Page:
Reported ArticleAffordability

Strength in Diversity: Crafting an Affordable Housing Coalition in Cincinnati

The city’s longtime champions of housing for low-income residents joined forces with an array of allies to establish a sustainable source of funding for affordable housing.

Advocates led by Cincinnati Action for Housing Now rally at Cincinnati City Hall on Aug. 2, 2023, demanding that a housing measure to fund affordable housing be put on the November ballot. Photo courtesy of Cincinnati Action for Housing Now

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A women’s club. A choir. A bus coalition.

Near the city hall steps, a woman holds a sign that reads "Rent is too damn high." She is dark-skinned and has copper-colored hair and wears a multicolored top and blue jeans. Behind her is a partially visible large banner for Cincinnati Action for Housing Now.
A rally-goer at the August 2023 mass gathering at Cincinnati City Hall sums it up with her sign. Photo courtesy of Cincinnati Action for Housing Now

Those aren’t the types of groups you’d immediately think of as housing advocates, but in Cincinnati, they’re part of a diverse movement that’s fighting to make genuinely affordable housing widely available for the city’s lowest-income households.

More than three dozen community and social services organizations, congregations, housing advocacy groups, and others have signed on to participate in a grassroots ballot campaign called Cincinnati Action for Housing Now. Since the campaign’s start in 2017, the groups have worked together to fight for the creation of (and funding for) Cincinnati’s Affordable Housing Trust Fund, which was designed to help address the dire affordable housing needs in the city.

Cincinnati faces a shortfall of tens of thousands of housing units for households making 30 percent or less of area median income (AMI)—which is about $31,450 for a family of four. In Over-the-Rhine, one of Cincinnati’s 52 distinct neighborhoods, disinvestment and redevelopment have displaced half of the Black population, and the neighborhood has lost thousands of dwellings affordable to the residents whose need for that housing is greatest, according to Josh Spring, executive director of the Greater Cincinnati Homeless Coalition.

How did the campaign get so many disparate groups involved? Is it helping with Cincinnati’s housing crisis? And what lessons can the campaign offer to housing advocates who want to engage with community stakeholders who aren’t focused on housing justice?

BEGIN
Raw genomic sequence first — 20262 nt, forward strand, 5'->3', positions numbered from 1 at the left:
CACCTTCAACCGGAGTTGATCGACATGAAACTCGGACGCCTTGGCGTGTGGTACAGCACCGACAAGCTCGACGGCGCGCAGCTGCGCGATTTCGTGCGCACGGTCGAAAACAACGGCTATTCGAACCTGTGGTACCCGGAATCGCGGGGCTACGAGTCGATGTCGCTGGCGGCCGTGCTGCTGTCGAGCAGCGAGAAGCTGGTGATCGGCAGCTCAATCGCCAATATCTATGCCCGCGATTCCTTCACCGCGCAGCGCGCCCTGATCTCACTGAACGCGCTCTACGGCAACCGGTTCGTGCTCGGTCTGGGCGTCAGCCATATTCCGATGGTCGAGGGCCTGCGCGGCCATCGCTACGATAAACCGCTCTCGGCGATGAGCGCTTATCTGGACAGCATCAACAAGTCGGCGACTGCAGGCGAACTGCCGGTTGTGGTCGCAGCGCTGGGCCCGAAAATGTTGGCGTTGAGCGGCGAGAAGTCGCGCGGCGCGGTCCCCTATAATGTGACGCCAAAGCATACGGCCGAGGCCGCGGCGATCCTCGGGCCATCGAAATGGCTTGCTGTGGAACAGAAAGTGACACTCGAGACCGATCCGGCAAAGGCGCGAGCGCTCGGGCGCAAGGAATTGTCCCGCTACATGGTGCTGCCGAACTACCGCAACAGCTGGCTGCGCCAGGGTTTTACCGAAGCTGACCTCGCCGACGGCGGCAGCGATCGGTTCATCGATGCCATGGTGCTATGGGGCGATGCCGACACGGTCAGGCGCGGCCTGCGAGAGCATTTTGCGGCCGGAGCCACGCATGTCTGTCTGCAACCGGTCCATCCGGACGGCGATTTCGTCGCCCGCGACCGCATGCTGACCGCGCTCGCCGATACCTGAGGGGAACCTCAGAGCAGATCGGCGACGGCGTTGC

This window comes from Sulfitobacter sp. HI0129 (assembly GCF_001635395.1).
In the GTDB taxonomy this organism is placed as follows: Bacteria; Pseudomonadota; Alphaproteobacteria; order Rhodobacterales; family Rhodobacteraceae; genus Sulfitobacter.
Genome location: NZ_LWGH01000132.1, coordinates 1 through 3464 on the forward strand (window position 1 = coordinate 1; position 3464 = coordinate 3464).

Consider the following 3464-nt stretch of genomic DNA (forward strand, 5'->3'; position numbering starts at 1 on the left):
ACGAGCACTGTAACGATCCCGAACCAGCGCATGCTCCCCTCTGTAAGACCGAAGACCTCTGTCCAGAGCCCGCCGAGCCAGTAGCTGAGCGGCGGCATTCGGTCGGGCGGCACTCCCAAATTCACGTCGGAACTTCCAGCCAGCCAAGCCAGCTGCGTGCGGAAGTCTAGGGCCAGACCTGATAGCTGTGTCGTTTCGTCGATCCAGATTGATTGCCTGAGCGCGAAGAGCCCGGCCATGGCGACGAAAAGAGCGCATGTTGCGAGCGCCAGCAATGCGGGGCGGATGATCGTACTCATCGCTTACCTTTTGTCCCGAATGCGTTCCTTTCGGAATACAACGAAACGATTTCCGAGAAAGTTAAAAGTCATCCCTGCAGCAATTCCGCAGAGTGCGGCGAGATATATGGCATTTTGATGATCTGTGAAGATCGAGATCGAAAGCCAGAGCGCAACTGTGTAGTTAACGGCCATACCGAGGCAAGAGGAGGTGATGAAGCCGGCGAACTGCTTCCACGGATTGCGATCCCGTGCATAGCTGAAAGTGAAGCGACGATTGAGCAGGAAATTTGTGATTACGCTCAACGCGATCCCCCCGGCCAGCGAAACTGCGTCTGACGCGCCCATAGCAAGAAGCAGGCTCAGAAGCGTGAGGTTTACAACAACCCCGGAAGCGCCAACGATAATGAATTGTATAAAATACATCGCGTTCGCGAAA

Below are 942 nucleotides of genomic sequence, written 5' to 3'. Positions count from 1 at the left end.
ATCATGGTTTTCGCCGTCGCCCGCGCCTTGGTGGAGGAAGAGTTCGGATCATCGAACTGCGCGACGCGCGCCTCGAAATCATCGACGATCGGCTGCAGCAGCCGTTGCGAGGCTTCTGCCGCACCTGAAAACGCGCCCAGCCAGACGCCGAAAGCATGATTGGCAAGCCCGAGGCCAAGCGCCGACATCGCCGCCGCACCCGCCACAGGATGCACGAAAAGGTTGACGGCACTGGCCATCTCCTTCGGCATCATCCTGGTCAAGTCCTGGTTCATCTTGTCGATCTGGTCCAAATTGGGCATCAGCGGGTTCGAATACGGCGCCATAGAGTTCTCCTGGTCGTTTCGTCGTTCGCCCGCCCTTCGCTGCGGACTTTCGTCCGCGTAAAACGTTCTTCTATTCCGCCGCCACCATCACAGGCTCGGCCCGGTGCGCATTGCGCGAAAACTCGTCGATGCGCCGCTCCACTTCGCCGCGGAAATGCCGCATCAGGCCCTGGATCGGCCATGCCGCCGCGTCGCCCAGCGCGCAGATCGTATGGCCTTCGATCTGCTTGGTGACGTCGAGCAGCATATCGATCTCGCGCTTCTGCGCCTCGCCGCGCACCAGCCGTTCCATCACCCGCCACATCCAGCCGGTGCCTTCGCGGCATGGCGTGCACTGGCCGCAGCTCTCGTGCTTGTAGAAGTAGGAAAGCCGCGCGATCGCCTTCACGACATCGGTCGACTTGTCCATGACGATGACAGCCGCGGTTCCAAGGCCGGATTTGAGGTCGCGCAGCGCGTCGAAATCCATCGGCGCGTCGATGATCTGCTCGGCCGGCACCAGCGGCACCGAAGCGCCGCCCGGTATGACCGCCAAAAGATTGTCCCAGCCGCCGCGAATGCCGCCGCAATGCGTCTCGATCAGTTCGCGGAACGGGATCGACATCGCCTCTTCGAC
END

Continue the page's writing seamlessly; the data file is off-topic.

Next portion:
The Birth of a Campaign

“These are my cousins, my relatives, my neighbors, the people I grew up with, the communities that I know and love,” says Robin Wright-Pierce, director of discipleship at Beloved Community Church in Cincinnati’s Mt. Airy neighborhood. She’s talking about people experiencing homelessness and housing instability, and her words articulate the passion that’s driven scores of individuals and groups like her congregation to get involved in Cincinnati’s fight for housing justice.

How did it all start? Late in 2016, two local housing coalitions—the Greater Cincinnati Homeless Coalition and Affordable Housing Advocates—wanted to establish an affordable housing trust fund in the city. Housing advocates there had long believed that Cincinnati was in desperate need of housing for its poorest residents, and an early 2017 report by Xavier University’s Community Building Institute confirmed that belief and quantified the need.

The report, Housing Affordability in Hamilton County, documented a shortfall of about 40,000 units for Hamilton County households earning 30 percent or less of AMI. In the county’s urban areas (Cincinnati is the principal one) the gap between supply and demand was over 25,000 units, with affordable units available to just 28 percent of the lowest-income households. The data gave the two well-established organizations the impetus they needed to establish the Cincinnati Action for Housing Now campaign and begin organizing for change.

The campaign quickly gained support. Some supporters joined the campaign after they learned about the city’s housing shortage. “We were able to use [the report] . . . to further galvanize people,” says Spring, who also serves as the campaign’s spokesperson.

But much of the support was a result of the founding organizations’ connection to scores of individuals and organizations that understand the importance of affordable housing in the city. For instance, the Greater Cincinnati Homeless Coalition, founded in 1984, includes close to 60 organizations that have interests in advocacy, political action, children’s services, living in faith, supportive services, transportation, education, and more. Collectively, the members have been “interested in creating, or funding, an affordable housing trust fund for a long time,” says Spring.

Affordable Housing Advocates comprises just under two dozen individuals and organizations working to ensure adequate housing throughout southwest Ohio, with a focus on the needs of very-low-, low-, and moderate-income households.